If executed as root or sudo, $(cmd;cmd...) will be executed as 'sudo -H -u <user>' which defaults to --user nobody ('--user root' is at your own risk). This will obviously not work when invoked as non-root/sudo. --user root is necessary when you need to check privileged information, eg, you want to check the MBR with '$(dd if=/dev/hda bs=512 count=1 status=noxfer | od -X)' However, as you might use --check-file with files you did not create yourself, it is important to be warned if commands are to be executed.

Interpretation of $() ONLY works if the -e or --execute options are entered. can easily be adapted to automatically use the setting in the check-file. However, this is deemed insecure and commented out in the distribution version.

The -n or --no-execute option explicitely supress the interpretation of $(cmd) arguments.

Meta information from stat() on files is signed when the filename is preceded by a '?'. '?./' will extract (st_mode, st_ino, st_dev, st_nlinks, st_uid, st_gid, st_size) and hash a line of these data (visible with --verbose). The --Status option will automatically add such a line in front of every file. Note that '?' is implied for directories. Both '/' and '?/' produce a hash of, eg,: stat(/) = [st_mode=041775, st_ino=2, st_dev=234881026, st_uid=0, st_gid=80, st_size=1360] Note that nlinks of a directory include every file in the directory, so this will check whether files have been added to a directory.

Arguments enclosed in []-brackets will be hidden in the output. That is, '[/proc/self/exe]' will show up as '[1]' in the output (or '[n]' with n the number of the hidden argument), equivalent to the use of the --quiet option. This means the hidden arguments must be entered again when using the --check-file (-c) option.


A very simple tool to generate a signature that can be used to test the integrity of files and "states" in a running installation. constructs a signature of the current system state and checks installation state with a previously made signature. The files are hashed with a passphrase to allow detection of compromised systems while running on the same system. The signature checking can be subverted, but the flexibillity of and the fact that the output of any command can be tested should hamper automated root-kit attacks. writes a total SHA-256 hash to STDOUT of all the files and commands entered as arguments. It can also write a hash for each individual file (insecure). The output of a signature can be send to a file and later used to check with --check-file. Hashes are calculated with a hashed salt + passphrase sequence pre-pended to create unpredictable hashes. This procedure ensures that an attacker does not know whether or not the correct passphrase has been entered. An attacker can only know when to supply the requested hash values if she knows the passphrase or has copies available of all the tested files and output of commands to calculate the hashes on the fly.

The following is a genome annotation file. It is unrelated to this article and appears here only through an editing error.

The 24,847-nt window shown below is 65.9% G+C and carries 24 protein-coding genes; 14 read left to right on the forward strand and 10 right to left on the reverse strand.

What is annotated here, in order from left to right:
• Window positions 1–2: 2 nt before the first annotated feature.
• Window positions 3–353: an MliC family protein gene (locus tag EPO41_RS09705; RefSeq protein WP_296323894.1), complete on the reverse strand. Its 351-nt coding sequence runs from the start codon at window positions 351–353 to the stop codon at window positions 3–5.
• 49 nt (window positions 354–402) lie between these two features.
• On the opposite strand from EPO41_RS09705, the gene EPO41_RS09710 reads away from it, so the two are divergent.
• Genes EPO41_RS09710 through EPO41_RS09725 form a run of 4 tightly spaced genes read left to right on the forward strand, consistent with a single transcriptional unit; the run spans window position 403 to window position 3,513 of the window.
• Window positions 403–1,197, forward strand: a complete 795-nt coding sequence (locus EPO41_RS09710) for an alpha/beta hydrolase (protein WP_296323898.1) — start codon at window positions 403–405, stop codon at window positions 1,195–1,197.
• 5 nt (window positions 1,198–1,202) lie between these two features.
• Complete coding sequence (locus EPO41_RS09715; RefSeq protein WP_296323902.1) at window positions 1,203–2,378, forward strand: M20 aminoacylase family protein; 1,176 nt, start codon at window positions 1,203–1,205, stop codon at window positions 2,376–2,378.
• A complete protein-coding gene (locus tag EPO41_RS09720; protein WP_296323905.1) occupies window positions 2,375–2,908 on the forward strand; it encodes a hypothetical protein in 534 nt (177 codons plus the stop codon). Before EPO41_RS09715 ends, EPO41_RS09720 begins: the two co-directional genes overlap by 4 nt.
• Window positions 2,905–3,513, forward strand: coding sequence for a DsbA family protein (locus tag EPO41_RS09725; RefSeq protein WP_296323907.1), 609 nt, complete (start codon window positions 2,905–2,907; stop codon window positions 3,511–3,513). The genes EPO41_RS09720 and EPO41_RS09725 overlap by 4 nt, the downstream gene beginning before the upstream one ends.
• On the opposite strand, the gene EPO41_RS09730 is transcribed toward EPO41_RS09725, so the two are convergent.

The Problem

How to test whether your system has been compromised when you can only use the potentially compromised system. The solution is to store a password encrypted signature (or fingerprint) of your system when you are sure it is in a good state. Then you check whether the system can still distinguish between correct and incorrect passwords when it regenerates the signature. The trick is to use the right data (ie, questions) to generate the signature.


When run on a compromised system, can be subverted if the attacker keeps a copy of all the files and command outputs, and reroutes the open() and stat() functions, or simply delegating to a chroot jail with the original system. In principle, only checks whether the computer responds identically to when the signature file was made. There is no theoretic barrier against a compromised computer perfectly simulating the original system when tested, but behaving adversely at other times. Except for running from clean boot media (USB?), I know of no theoretical sound solution to this problem.

However, this scenario assumes the use of unlimited resources and time. Inside a limited, real computer system, the attacker must make compromises on what can and what cannot be simulated with the available time and hardware. The idea behind is to "ask difficult questions" that increase the cost of simulating the original system high enough to make detection of successful attacks simply intends to raise the bar high enoug. One point is to store the times needed to create the original hashes. This timing can later be used to see whether the new timings are reasonable. If the same hardware takes considerably longer to perform the same calculations, or needs a much longer delay before it starts, the tester might want to see where this time is spent.